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Forecasting Market Crashes: Does Density Specification Matter?

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  • BRIO, Esther B.

    ()

  • PEROTE, Javier

    ()

Abstract

The current research examines the capacity of the Edgeworth-Sargan density on forecasting market crashes. Focusing on the 1987 stock market crash the performance of this distribution is compared to the Student’s t concluding that the latter overestimates the risk. In contrast, and due to its flexible parametric structure, the Edgeworth-Sargan density is capable of more accurately forecasting the risk of highly volatile scenarios, especially when intraday data is available. We use daily data from the FTSE and Dow Jones indices (continuously compounded returns).

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Bibliographic Info

Article provided by Euro-American Association of Economic Development in its journal Applied Econometrics and International Development.

Volume (Year): 8 (2008)
Issue (Month): 1 ()
Pages: 53-58

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Handle: RePEc:eaa:aeinde:v:8:y:2008:i:1_4

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Related research

Keywords: Confidence intervals; Edgeworth-Sargan; Student’s t;

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  1. Balvers, Ronald J & Cosimano, Thomas F & McDonald, Bill, 1990. " Predicting Stock Returns in an Efficient Market," Journal of Finance, American Finance Association, vol. 45(4), pages 1109-28, September.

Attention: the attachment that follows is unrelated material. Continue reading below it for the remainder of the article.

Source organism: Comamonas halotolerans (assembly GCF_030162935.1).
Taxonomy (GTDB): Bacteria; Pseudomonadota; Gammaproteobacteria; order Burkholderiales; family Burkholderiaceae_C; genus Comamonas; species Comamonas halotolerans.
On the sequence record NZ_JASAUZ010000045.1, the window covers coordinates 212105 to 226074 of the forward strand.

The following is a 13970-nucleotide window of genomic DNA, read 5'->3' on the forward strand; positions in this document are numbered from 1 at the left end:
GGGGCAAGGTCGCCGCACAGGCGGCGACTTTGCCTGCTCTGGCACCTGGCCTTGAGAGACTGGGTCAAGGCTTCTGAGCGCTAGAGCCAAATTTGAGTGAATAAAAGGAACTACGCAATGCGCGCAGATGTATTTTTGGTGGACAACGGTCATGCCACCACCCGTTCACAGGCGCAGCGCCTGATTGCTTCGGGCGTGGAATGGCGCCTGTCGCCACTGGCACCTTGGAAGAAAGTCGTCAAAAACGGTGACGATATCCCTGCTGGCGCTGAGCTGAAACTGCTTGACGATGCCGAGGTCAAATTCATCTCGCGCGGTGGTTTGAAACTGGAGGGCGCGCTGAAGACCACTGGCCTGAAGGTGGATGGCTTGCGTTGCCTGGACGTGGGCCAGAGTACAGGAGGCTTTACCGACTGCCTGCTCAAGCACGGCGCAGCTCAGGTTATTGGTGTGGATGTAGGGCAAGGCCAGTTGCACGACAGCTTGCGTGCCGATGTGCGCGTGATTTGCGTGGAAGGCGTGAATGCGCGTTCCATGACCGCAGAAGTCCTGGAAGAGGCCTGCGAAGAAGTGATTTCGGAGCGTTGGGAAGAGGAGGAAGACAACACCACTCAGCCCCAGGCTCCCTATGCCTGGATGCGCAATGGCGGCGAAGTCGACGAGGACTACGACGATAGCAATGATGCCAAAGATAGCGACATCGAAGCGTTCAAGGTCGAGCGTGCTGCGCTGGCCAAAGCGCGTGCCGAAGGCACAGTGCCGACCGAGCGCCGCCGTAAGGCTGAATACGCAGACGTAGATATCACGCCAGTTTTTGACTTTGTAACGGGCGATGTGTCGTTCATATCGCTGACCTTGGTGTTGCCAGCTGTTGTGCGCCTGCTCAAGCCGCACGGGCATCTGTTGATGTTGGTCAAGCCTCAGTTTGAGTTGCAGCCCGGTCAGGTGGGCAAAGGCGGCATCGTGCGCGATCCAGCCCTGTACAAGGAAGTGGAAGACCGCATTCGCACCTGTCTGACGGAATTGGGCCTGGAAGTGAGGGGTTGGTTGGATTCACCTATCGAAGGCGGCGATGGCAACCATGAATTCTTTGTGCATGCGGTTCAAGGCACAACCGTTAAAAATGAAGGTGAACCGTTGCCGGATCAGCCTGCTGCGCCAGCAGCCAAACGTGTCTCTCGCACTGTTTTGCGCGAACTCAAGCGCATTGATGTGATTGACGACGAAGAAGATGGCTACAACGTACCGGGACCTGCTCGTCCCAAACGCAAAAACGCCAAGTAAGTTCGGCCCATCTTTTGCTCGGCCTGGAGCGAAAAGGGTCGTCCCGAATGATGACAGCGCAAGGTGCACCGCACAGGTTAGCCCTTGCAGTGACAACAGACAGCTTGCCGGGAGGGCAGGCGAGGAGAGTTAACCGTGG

2. Attanasio, Orazio P, 1991. "Risk, Time-Varying Second Moments and Market Efficiency," Review of Economic Studies, Wiley Blackwell, vol. 58(3), pages 479-94, May.
  3. Bollerslev, Tim & Chou, Ray Y. & Kroner, Kenneth F., 1992. "ARCH modeling in finance : A review of the theory and empirical evidence," Journal of Econometrics, Elsevier, vol. 52(1-2), pages 5-59.
  4. Tim Bollerslev, 1986. "Generalized autoregressive conditional heteroskedasticity," EERI Research Paper Series EERI RP 1986/01, Economics and Econometrics Research Institute (EERI), Brussels.
  5. Bollerslev, Tim, 1987. "A Conditionally Heteroskedastic Time Series Model for Speculative Prices and Rates of Return," The Review of Economics and Statistics, MIT Press, vol. 69(3), pages 542-47, August.
  6. Nabeel Al-Loughani & David Chappell, 1997. "On the validity of the weak-form efficient markets hypothesis applied to the London stock exchange," Applied Financial Economics, Taylor & Francis Journals, vol. 7(2), pages 173-176.
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